Monday, December 8, 2014

Random stops along Panama City coast

The modern and busy Panama City offers more than lush and cheap shopping, it offers the chance to watch thousands of waders and other aquatic species without much effort.  Some days ago, I visited several sites along the coast just to see what can I find.  My first stop was at the west bank of the Panama Canal, at Farfan.  This site is opposite to the Amador Causeway, where the Biomuseo is now an iconic symbol (designed by Frank Gehry).
There is a huge pond just next to the beach, surrounded by a dike with overgrown vegetation.  I was able to walk along this dike for some sections.  There were many shorebirds species, including this Lesser Yellowlegs (that was not shy at all).
Lesser Yellowlegs
I was interested in the ducks, since this site produced in the past some very rare species and this season some rare ones were reported too.  I saw several groups of Blue-winged Teals, which is the commonest wintering duck in Panama.  There were some individuals far away in the other side of the pond that I was unable to ID, but certainly they were teals too.
Blue-winged Teals
Blue-winged Teals
One of these groups of teals included seven Lesser Scaups as well... can you separate them?
Blue-winged Teals and Lesser Scaups
I also saw a weird concentration of Franklin's Gulls resting in this pond.  The Franklin's Gull is a common passage migrant, but quite uncommon as winter resident.  I counted no less than 35 individuals, including this first-winter individual.  Notice the white outer tail feathers, broad eye crescents, white underparts and pale inner primaries.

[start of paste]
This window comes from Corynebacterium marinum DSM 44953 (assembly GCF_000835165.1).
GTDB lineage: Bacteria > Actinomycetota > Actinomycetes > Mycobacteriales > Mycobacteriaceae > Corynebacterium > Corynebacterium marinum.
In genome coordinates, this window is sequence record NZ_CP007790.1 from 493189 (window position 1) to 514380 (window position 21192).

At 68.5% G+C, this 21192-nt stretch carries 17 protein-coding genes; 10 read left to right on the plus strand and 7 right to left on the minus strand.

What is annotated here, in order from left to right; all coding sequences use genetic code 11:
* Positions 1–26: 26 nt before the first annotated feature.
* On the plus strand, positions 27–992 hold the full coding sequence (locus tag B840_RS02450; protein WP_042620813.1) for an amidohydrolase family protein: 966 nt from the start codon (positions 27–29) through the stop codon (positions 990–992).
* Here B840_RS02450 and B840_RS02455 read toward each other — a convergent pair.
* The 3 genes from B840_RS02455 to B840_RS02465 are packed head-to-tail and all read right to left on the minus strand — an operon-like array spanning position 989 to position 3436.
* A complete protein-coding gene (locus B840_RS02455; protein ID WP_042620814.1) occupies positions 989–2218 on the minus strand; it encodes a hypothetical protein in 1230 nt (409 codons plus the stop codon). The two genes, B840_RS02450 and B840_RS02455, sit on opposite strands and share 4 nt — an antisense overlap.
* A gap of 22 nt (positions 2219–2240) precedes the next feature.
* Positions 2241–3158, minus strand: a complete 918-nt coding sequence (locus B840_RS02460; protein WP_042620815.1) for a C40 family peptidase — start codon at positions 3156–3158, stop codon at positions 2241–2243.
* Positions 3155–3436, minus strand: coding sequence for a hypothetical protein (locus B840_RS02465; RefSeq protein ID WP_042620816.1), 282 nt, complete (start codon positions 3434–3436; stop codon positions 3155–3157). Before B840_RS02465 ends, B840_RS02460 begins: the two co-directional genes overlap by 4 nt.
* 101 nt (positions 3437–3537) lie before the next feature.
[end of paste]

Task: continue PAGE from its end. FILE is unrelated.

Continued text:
Franklin's Gull, 1st-winter
Then I moved to Panama Viejo.  The number of Laughing Gulls was impressive... and there were also some Franklin's Gulls with them.  Notice the difference in wing patterns and general shape/size of the two flying adults in basic plumage.
Laughing and Franklin's Gulls in basic plumage 
Franklin's Gull in basic plumage
I also saw a very distant Lesser Black-backed Gull among the Laughings and several terns species... too distant for photos.  But several other species were close enough to appreciate well, like this Wood Stork.  Panama Viejo is a regular spot for them in the city and, as you can see, they can be effective as pest control. What major city in the world has no rat problem?
Wood Stork (having lunch)
Nearby, a flock of elegant Black-necked Stilts was feeding in the exposed mudflats.  They are found year-round in this site and are beautifully patterned in black and white with long, pink legs.  They are even more elegant when flying.
Black-necked Stilt
But nothing compares to the elegance of the American Avocet... and a pair seems to be wintering right there in Panama Viejo!  One individual literally materialized in front of me, close enough for some shots.  It was feeding in the water.  When it flew again, I noticed something rarely seen... its curious pink toes.
American Avocet
Nice collection of birds along our coast!

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